The Dassault Rafale is a powerful French twin-engine delta-wing multi-role jet fighter aircraft designed and built by Dassault Aviation.It is called an "omnirole" fighter by its manufacturer.
Introduced in the year 2000, the Rafale is being produced both for land-based use with the French Air Force and for carrier-based operations with the French Navy. It has also been marketed for export to several countries.
The Great Rafale features a delta wing combined with active integrated (close-coupled) canard to maximize maneuverability, while withstanding 9 g or −3.6 g and maintaining stability in flight.
The canard also reduces landing speed to 115 knots (213 km/h; 132 mph). According to internal sources (Les essais en vol du Rafale) low speed limit is 100 knots (190 km/h; 120 mph), but 80 knots (150 km/h; 92 mph) is sometimes demonstrated during airshows by pilots willing to showcase "low speed qualities of the aircraft".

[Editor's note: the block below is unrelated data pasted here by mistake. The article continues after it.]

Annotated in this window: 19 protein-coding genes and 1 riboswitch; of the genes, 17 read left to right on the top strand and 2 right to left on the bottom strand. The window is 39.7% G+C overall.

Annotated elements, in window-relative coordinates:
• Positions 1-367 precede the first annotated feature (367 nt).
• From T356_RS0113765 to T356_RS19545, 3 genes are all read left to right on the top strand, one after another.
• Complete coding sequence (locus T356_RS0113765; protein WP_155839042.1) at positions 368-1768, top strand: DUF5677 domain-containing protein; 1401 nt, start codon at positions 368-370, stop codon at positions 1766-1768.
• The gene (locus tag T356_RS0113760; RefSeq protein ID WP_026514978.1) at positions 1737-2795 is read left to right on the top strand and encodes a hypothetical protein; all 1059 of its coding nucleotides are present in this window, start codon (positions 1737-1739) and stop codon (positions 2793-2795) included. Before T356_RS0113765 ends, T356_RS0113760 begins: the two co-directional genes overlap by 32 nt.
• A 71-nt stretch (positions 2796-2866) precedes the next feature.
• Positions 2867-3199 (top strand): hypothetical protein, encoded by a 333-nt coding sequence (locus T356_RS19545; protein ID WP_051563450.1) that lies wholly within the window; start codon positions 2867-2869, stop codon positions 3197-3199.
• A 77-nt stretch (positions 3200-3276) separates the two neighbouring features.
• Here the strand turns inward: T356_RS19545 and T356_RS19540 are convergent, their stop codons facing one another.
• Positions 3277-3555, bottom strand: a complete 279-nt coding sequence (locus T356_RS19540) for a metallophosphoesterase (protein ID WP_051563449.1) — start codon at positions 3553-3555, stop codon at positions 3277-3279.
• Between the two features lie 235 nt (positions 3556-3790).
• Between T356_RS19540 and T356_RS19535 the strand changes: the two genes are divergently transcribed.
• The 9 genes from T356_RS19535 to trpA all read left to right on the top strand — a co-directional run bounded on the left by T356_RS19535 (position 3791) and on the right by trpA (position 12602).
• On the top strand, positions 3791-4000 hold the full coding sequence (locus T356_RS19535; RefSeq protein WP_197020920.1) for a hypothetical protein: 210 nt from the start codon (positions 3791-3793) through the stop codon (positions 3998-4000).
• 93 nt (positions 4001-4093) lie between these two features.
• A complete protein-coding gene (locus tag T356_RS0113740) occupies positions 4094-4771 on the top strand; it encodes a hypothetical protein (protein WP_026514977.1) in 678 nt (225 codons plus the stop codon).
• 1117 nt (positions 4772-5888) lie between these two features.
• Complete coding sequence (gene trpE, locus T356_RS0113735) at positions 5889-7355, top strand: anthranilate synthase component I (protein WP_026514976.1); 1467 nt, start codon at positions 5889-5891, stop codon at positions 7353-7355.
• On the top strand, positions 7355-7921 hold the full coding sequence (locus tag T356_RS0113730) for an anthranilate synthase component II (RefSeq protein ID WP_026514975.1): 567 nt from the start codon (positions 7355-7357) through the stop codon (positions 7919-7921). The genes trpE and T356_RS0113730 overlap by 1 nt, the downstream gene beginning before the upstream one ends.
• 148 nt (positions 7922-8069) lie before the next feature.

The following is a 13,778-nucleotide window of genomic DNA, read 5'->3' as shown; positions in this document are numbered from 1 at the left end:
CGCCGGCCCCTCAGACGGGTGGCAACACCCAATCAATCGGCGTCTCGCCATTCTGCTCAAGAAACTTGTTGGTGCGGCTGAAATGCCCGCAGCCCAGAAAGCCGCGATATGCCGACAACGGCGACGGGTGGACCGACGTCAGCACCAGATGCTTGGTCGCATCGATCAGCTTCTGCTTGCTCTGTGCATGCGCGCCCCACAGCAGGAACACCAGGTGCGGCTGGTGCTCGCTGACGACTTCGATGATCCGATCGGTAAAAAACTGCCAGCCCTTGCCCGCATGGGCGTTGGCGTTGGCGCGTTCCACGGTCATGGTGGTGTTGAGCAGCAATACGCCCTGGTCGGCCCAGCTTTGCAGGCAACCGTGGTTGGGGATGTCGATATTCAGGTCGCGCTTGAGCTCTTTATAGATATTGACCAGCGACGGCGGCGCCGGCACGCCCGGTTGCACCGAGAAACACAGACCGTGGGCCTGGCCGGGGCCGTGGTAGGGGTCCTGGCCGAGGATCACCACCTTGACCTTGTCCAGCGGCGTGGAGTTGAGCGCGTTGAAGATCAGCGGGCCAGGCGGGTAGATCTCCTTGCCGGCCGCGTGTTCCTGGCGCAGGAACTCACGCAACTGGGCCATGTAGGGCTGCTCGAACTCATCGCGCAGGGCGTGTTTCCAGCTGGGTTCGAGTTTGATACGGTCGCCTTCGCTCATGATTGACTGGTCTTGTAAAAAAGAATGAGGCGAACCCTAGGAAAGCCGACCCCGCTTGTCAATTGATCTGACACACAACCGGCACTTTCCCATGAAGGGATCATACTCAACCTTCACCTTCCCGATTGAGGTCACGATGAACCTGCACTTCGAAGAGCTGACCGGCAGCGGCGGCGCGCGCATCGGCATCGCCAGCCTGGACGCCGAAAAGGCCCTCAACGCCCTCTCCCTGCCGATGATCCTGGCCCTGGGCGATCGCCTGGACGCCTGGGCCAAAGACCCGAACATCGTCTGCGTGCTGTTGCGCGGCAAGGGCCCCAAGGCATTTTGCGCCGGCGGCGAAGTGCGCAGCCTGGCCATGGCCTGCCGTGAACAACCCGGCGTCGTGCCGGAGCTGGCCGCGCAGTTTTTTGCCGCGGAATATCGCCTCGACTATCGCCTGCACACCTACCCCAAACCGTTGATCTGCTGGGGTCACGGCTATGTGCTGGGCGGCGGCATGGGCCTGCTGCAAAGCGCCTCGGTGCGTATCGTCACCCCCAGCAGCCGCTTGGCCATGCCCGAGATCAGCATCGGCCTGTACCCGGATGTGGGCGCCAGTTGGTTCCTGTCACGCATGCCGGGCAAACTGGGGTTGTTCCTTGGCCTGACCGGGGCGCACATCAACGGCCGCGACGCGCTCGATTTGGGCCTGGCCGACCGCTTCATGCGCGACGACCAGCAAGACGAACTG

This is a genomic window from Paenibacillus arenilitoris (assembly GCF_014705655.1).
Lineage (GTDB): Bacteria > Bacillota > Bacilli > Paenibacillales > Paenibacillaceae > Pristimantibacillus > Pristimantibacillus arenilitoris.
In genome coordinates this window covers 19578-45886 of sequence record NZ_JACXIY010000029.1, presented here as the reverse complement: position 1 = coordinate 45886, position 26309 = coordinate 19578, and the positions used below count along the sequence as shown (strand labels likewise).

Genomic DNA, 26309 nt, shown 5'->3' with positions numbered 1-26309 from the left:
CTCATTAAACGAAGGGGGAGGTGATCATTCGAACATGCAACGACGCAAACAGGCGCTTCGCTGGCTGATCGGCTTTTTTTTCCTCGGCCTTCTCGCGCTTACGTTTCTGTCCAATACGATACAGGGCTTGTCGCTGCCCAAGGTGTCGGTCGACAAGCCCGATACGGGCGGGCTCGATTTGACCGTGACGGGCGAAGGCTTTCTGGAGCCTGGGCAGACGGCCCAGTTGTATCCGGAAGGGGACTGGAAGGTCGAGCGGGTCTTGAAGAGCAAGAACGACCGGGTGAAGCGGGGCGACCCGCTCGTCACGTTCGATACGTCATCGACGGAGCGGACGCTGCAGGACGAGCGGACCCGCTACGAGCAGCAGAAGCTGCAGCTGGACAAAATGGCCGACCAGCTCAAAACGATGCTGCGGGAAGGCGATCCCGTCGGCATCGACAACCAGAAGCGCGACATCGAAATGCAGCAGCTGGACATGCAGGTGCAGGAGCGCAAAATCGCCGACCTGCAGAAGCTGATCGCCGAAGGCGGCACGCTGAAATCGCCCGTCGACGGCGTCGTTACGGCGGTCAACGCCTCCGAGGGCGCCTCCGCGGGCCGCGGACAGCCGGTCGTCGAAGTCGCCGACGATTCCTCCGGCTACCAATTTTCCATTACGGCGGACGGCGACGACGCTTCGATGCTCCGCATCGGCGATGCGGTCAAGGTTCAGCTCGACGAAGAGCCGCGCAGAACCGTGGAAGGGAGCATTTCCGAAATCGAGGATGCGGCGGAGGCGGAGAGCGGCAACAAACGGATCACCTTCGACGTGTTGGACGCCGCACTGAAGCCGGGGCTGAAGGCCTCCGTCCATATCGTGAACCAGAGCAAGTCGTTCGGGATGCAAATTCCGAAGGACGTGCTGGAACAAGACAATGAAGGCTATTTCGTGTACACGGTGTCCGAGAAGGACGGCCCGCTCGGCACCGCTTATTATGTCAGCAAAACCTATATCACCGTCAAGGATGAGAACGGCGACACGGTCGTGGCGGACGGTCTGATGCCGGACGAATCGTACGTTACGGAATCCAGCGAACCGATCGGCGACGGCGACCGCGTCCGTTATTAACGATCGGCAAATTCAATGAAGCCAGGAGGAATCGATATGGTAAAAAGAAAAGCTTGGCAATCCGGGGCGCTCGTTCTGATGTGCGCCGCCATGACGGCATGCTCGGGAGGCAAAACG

"A minimum of 15 kt have been reached during simulated combat vs a Mirage 2000 by an aggressive pilot." The aircraft can operate from 400-metre (1,300 ft) runways.
To reduce the radar profile, extensive use of composite materials and serrated patterns on the trailing edges of the wings and canards have been incorperated on the Rafale
In the late 1970s, the French Air Force and Navy were seeking replacements for its aircraft. To save development costs, France agreed with four other nations to produce an air dominance fighter, but subsequent disagreements led to a split.
To satisfy stringent criteria formulated by the Ministry of Defense, Dassault built a technology demonstrator to prove the viability of its new product.